(BPT) – If you earn all or part of your income these days from freelance or contract work, you’re far from alone.
A CNN report this year estimates some <a href=”http://money.cnn.com/2017/05/24/news/economy/gig-economy-intuit/index.html” target=”_blank” rel=”nofollow noopener”>34 percent</a> of the U.S. workforce is now part of the so-called gig economy, a segment expected to reach 43 percent — representing some 7.7 million workers — by 2020.
The gig workforce includes people paid per task through companies such as Uber and Lyft and those paid per project in more traditional roles such as writer, tutor, entertainer, carpenter or electrician. Some freelance by preference, enjoying the sense of freedom that comes with being their own bosses. Others become gig workers because they can’t find other work. And a certain portion holds down a part-time gig in addition to a steadier job so they can gain extra income or experience.
Because the surge in gig work is relatively new, however, many remain unsure how to maximize the multiple tax breaks available to freelancers. If you’re among them, user-friendly, online tax preparation software <a href=”https://www.taxact.com/” target=”_blank” rel=”nofollow noopener”>available through TaxAct</a> can tell you everything you need to know about maximizing your gig income when tax time rolls around — regardless of your freelance profession. For example, did you know the following expenses are tax deductible?
* Home office and utility costs: Even if you only use a corner of your dining room as your work space, you can count that area as a deduction. Opting for the Simplified Home Office Deduction (instead of the regular deduction) lets you deduct $5 per square foot, with a 300-foot cap, of any portion of your home used exclusively for business. Conversely, the regular-deduction method allows a more specific professional-space deduction while also allowing you to write off the portion of your electricity, gas, cable and cell phone bills pertaining to your business. Further, under either method, a portion of your mortgage interest and real estate taxes could also be deductible under Schedule A guidelines.
* Website expenses: Many savvy freelancers invest in their own websites to further their self-employment. Related fees are all deductible, including anything spent over the last year on domain rights, design, building and maintenance.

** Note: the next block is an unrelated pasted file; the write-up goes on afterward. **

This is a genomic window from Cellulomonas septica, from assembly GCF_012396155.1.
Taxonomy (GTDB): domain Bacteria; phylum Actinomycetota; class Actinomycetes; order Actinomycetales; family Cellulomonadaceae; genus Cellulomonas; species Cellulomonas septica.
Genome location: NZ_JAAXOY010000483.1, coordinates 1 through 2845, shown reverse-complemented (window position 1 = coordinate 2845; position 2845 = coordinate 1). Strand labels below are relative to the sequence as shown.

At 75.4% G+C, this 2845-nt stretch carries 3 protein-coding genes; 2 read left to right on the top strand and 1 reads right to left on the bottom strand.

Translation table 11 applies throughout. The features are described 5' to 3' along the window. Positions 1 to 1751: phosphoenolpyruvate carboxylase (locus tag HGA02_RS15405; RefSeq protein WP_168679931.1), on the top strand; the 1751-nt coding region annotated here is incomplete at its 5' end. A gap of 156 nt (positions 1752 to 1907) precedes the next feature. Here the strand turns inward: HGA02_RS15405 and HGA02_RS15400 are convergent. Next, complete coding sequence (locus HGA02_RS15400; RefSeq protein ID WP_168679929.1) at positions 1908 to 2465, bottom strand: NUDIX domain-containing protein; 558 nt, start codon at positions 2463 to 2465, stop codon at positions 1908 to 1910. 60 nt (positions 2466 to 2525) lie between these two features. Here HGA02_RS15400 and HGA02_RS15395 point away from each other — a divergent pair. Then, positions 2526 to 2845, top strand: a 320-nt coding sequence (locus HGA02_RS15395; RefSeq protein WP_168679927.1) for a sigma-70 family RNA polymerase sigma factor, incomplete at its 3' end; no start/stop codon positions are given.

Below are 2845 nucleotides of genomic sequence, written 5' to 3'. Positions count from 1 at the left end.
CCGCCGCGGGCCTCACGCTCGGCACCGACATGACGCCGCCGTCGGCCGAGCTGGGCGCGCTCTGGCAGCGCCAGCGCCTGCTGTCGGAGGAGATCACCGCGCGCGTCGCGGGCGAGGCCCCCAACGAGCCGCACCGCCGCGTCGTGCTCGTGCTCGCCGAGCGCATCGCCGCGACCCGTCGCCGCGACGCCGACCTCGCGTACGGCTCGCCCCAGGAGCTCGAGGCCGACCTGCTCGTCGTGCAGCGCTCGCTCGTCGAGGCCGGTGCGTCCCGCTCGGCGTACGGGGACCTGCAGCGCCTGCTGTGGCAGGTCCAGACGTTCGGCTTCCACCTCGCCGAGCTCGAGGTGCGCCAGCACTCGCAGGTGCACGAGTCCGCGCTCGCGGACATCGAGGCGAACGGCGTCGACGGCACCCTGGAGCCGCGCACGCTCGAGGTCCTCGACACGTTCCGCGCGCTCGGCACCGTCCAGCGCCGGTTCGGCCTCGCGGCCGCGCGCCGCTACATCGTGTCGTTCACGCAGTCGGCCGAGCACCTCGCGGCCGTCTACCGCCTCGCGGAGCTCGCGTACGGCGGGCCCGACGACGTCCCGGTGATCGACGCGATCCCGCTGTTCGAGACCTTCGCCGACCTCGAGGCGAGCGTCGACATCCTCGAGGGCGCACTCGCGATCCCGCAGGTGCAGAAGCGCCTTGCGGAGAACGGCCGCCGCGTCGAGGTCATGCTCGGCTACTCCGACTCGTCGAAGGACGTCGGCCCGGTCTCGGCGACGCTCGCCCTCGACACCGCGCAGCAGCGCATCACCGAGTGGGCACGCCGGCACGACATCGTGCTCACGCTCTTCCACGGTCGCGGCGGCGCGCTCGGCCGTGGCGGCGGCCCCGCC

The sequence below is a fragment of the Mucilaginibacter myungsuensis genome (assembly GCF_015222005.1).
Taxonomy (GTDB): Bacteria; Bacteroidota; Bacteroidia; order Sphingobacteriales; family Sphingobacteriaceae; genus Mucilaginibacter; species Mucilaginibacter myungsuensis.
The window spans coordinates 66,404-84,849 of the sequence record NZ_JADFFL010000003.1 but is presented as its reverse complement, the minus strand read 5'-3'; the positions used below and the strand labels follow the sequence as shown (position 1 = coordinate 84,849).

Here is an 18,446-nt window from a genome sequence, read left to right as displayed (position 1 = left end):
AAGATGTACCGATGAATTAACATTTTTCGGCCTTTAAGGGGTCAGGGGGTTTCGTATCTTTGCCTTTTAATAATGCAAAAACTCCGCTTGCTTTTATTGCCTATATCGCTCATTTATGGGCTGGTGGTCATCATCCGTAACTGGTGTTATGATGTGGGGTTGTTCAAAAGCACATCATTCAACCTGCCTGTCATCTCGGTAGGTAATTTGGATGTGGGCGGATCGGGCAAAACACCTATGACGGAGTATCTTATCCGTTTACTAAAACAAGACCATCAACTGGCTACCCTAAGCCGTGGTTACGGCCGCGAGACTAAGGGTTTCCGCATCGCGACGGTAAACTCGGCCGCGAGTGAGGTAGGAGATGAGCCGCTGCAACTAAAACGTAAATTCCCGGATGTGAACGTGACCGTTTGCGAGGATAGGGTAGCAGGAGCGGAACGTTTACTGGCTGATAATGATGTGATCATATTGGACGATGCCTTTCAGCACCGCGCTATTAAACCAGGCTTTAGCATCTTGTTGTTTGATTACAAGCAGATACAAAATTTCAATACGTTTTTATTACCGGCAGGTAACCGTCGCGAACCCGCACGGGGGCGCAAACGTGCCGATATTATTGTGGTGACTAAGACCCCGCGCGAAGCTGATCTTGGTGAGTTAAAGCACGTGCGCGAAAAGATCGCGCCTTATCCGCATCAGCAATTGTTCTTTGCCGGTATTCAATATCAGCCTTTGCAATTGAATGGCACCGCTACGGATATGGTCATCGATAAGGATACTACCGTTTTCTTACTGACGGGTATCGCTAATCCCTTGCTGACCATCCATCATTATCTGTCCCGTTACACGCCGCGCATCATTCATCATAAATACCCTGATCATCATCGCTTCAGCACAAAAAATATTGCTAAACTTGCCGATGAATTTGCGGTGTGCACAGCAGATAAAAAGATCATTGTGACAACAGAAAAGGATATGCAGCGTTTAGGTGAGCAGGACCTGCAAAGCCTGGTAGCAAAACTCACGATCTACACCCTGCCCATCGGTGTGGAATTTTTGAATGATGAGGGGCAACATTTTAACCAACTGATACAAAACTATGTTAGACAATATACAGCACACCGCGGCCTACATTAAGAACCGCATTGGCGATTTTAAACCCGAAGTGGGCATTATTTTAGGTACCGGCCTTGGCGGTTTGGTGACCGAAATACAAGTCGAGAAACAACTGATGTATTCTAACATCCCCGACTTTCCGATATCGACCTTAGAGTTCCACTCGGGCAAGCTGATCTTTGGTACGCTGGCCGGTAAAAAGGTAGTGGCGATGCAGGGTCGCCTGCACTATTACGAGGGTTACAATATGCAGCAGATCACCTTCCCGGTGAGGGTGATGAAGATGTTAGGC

* Equipment and supply costs: Save your receipts! If you’ve never taken time to identify and list the costs of doing business, you may be surprised how quickly they can add up in the form of a tax benefit. You can deduct all expenses related to purchasing computers, software (including standard programs such as Microsoft Office), printers, cameras and supplies, pens and paper as well as any other equipment needed to complete your work effectively.
* Professional development fees: Conferences, seminars and other educational opportunities that relate to your freelance career are all deductible. The same goes for travel and accommodations for business-related events and half the cost of your business-related meals. Are you networking through your local trade group or business association? Good news: Dues and membership fees associated with professional organizations also qualify as deductions.
* Unpaid invoices: One of the biggest thorns in freelancers’ sides can be unreasonable employers and/or disorganized accounts payable departments that don’t pay up in a timely manner. Unpaid invoices can be hugely problematic when you’re trying to stay on top of your expenses. Fortunately the IRS has sympathy for such woes. If you previously recorded the invoice as income, you can likely deduct the amount you weren’t paid as a bad debt.
Have more specific questions about your tax benefits as a freelancer? <a href=”https://www.taxact.com/” target=”_blank” rel=”nofollow noopener”>TaxAct</a> has the answers. Let us demystify the complexity of your taxes so you can focus on maximizing your freelance income.
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